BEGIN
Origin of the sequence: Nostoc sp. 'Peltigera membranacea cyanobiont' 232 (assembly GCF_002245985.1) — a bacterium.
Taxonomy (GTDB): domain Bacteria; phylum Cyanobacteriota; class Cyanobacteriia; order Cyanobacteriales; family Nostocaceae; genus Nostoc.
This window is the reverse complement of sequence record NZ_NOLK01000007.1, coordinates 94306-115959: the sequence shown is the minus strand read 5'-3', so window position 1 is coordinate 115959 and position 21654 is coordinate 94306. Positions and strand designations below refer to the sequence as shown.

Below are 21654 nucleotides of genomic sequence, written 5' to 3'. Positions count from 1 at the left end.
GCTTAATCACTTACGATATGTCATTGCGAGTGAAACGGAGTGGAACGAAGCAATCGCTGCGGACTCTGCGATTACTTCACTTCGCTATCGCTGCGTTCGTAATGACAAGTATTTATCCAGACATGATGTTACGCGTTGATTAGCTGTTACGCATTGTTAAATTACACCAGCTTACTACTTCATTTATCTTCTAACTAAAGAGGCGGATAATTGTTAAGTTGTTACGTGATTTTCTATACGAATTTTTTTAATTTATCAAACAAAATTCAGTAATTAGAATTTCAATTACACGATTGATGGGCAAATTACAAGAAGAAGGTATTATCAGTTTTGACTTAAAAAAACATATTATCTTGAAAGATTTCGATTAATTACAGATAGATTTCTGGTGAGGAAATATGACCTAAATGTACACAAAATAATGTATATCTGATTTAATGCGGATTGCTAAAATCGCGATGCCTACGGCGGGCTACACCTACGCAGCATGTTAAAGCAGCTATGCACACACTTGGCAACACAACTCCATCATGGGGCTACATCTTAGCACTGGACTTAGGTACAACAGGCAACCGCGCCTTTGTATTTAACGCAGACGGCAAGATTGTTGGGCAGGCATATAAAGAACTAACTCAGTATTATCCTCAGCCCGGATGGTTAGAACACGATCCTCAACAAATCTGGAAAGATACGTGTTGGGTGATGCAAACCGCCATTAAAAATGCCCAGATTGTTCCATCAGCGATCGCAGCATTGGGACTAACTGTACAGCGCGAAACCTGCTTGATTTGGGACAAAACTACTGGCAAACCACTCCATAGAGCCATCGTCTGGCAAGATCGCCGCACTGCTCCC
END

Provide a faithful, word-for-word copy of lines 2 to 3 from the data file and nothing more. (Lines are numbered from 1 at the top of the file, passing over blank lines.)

Taxonomy (GTDB): domain Bacteria; phylum Cyanobacteriota; class Cyanobacteriia; order Cyanobacteriales; family Nostocaceae; genus Nostoc.
This window is the reverse complement of sequence record NZ_NOLK01000007.1, coordinates 94306-115959: the sequence shown is the minus strand read 5'-3', so window position 1 is coordinate 115959 and position 21654 is coordinate 94306. Positions and strand designations below refer to the sequence as shown.